Why Amazon’s HQ2 might be better for New York than for Virginia
Amazon has pledged to bring 25,000 jobs that pay an average of at least $150,000 a year to both New York and Virginia in its East Coast headquarters expansion — but the big question is whether that prosperity will be limited to those with Amazon badges.
The company’s recent promise to pay all of its workers at least $15 an hour doesn’t apply to subcontractors who supply the company with bathroom cleaners, landscapers and window washers. Nor will it cover the thousands of food service and retail jobs expected to arise as a result of Amazon’s new outposts.
New York has addressed income inequality with a minimum wage that’s on its way to $15 an hour for all workers, paid sick leave requirements, and strong unions. But Virginia is an entirely different ball game. It’s a right-to-work state, which has historically kept unions weak, and localities have no authority to raise their minimum wages above the federal baseline of $7.25.
The result is that the Amazon deal might wind up delivering on its pledge better in New York, which expects to generate 67,000 “indirect” new jobs — everything from construction workers to nurses, accountants to cooks, baristas to bike mechanics — than in Virginia, which expects the company to create demand for 22,000 workers beyond its own walls.
“This is an incredibly one-sided deal,” says Tanya Goldman, a senior policy analyst with the Center for Law and Social Policy, a nonprofit think tank in Washington DC that focuses on alleviating poverty. “There are people who are going to get $150,000 a year, but we’re going to exacerbate racial disparities and economic inequality. The instinct that not all of these jobs are going to be good jobs is going to be correct.”
Amazon’s track record in Seattle may tell us something about what to expect in New York and Virginia, but it has also been heavily shaped by the city’s role as a trailblazer in the United States on raising wage floors and labor standards.
The company said that its presence in the city, where 45,000 people now work at its original campus, had given rise to 53,000 additional jobs through the end of 2017. The largest chunk of those are in construction, followed by retail, hospitality and healthcare. They’ve increased the income of non-Amazon employees by $17 billion, and encourage their contractors to pay at least $15 an hour.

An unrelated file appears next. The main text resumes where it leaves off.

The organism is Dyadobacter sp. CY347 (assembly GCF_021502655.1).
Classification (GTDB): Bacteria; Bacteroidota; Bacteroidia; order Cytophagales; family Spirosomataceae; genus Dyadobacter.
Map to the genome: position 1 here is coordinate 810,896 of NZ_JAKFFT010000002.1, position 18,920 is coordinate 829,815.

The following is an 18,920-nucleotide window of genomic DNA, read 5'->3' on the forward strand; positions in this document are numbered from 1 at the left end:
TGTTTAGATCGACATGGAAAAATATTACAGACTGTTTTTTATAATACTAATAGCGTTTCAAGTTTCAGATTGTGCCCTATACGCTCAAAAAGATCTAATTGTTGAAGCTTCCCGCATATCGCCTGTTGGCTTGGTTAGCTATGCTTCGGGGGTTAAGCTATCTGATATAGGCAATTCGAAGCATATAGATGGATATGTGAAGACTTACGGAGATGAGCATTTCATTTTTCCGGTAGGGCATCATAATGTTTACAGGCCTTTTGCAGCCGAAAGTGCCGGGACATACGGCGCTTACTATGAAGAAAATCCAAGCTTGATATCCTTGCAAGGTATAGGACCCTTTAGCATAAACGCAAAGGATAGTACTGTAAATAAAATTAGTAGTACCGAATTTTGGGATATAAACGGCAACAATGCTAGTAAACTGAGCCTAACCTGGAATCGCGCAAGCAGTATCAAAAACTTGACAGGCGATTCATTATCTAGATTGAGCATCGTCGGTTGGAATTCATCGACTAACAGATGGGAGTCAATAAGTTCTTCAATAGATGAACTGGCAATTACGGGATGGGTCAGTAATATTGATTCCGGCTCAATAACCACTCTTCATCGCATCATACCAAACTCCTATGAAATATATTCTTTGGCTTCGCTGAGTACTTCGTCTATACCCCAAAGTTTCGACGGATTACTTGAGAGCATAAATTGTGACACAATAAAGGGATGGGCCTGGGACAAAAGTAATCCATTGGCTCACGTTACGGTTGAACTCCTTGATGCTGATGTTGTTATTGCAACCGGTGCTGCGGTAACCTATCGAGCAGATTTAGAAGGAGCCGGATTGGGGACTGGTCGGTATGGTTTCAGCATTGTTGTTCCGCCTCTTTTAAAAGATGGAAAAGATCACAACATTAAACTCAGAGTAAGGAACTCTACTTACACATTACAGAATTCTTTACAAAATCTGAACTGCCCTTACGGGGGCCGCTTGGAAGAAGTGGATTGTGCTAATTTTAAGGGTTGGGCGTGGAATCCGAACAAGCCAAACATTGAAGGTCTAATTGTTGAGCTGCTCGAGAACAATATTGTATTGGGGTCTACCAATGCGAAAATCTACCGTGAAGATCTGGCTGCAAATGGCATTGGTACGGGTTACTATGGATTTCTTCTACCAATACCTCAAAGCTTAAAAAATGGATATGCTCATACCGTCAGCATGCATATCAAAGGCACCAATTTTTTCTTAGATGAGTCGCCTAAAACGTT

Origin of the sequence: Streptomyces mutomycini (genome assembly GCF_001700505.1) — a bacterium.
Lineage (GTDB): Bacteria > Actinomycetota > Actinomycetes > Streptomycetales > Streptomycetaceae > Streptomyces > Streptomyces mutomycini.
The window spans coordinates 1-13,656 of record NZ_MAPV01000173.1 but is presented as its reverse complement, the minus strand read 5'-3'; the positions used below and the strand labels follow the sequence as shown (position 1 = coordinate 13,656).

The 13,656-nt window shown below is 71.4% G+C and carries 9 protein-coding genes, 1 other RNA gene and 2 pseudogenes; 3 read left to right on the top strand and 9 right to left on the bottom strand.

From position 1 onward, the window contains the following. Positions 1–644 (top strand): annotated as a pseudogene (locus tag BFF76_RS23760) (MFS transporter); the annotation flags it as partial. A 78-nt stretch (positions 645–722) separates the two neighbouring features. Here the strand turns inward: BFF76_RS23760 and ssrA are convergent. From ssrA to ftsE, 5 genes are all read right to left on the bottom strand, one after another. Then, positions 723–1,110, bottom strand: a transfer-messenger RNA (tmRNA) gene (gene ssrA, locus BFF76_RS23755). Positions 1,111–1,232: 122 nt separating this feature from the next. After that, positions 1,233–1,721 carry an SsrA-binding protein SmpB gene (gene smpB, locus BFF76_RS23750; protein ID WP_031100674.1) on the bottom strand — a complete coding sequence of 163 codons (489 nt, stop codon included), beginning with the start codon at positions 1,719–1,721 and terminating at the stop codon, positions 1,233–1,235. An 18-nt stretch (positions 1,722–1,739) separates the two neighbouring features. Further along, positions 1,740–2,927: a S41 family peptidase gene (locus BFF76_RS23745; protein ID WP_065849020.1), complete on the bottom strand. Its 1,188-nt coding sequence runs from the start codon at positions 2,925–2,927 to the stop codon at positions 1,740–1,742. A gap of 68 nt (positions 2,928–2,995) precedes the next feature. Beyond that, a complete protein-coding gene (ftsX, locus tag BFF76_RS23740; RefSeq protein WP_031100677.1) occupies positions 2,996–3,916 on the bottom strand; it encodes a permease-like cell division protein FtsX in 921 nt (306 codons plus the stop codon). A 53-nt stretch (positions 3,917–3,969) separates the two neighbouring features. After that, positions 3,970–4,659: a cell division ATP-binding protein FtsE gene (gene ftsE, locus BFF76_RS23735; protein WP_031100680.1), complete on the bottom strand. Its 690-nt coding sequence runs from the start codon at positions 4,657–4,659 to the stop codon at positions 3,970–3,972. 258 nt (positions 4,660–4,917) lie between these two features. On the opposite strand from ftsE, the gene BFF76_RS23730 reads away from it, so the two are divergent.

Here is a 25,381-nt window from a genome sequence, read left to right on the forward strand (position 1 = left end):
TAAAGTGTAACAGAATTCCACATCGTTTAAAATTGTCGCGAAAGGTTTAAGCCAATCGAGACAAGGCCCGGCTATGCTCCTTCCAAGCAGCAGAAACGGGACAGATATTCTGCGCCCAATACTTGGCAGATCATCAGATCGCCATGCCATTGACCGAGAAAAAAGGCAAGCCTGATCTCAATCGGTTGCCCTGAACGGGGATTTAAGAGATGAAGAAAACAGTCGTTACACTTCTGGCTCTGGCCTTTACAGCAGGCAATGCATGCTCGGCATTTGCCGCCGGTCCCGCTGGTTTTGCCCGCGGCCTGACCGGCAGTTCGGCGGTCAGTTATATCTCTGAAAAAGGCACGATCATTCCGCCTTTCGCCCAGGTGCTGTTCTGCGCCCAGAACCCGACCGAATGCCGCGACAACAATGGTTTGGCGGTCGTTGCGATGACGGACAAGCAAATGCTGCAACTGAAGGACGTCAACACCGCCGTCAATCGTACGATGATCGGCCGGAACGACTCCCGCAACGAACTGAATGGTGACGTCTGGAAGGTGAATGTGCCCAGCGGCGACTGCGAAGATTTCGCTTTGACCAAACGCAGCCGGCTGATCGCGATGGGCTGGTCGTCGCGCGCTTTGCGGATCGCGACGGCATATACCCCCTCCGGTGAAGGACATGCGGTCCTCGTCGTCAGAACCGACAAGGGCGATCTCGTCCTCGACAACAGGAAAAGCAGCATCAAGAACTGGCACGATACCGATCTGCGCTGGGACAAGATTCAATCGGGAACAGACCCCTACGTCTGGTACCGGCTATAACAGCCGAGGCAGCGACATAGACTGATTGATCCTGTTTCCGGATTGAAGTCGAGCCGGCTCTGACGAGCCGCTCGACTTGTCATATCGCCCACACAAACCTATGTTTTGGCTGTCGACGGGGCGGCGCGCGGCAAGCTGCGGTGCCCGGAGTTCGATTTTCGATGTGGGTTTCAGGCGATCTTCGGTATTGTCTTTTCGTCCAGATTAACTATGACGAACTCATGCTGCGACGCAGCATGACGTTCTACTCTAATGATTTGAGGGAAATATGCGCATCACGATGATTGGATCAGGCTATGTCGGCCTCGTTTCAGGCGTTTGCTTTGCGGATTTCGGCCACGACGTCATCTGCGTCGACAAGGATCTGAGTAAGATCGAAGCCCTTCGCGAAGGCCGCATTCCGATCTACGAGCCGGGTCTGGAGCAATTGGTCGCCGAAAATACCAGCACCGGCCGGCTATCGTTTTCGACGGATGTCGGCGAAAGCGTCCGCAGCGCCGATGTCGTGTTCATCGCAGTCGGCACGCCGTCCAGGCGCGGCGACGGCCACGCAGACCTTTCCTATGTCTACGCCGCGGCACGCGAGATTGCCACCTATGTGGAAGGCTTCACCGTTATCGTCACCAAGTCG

According to the Bureau of Labor Statistics, construction workers in the Seattle metropolitan area make an average of $62,230 per year. Retail jobs pay $50,560, technical healthcare jobs pay $94,420 and healthcare support jobs pay $39,450. That’s mostly higher than the Washington DC metropolitan area and slightly lower than the New York City area, with the exception of those healthcare support jobs, which pay substantially more in Seattle.
Seattle has raised the floor for the lowest-paying positions through measures such its $15 minimum wage for large employers, a “secure scheduling” law that gives workers more control over their hours, and one of the strongest paid sick leave ordinances in the country.
In addition, Seattle provides a supportive environment for union organizing. Most large companies now contract out their building services, like landscaping and security, which means those contracted service workers don’t get the benefits available to the company’s white-collar employees. But in Seattle, many of those contractors are unionized — including Amazon’s janitors, whose contract guarantees family healthcare coverage and other protections.
“Regardless of whatever corporation is in your home town, you have to continue to push for living wages and the right to unionize,” says Councilmember Teresa Mosqueda.
So, what does that mean for Amazon’s new corporate homes?
An economic impact study prepared for the Virginia Economic Development Partnership — which was predicated on the original 50,000 job scenario — forecast that the indirect jobs would have an average annual salary of $65,630. But that could mask the creation of some very low-wage jobs, since even counties that want to don’t have the power to raise standards in the way Seattle or New York can.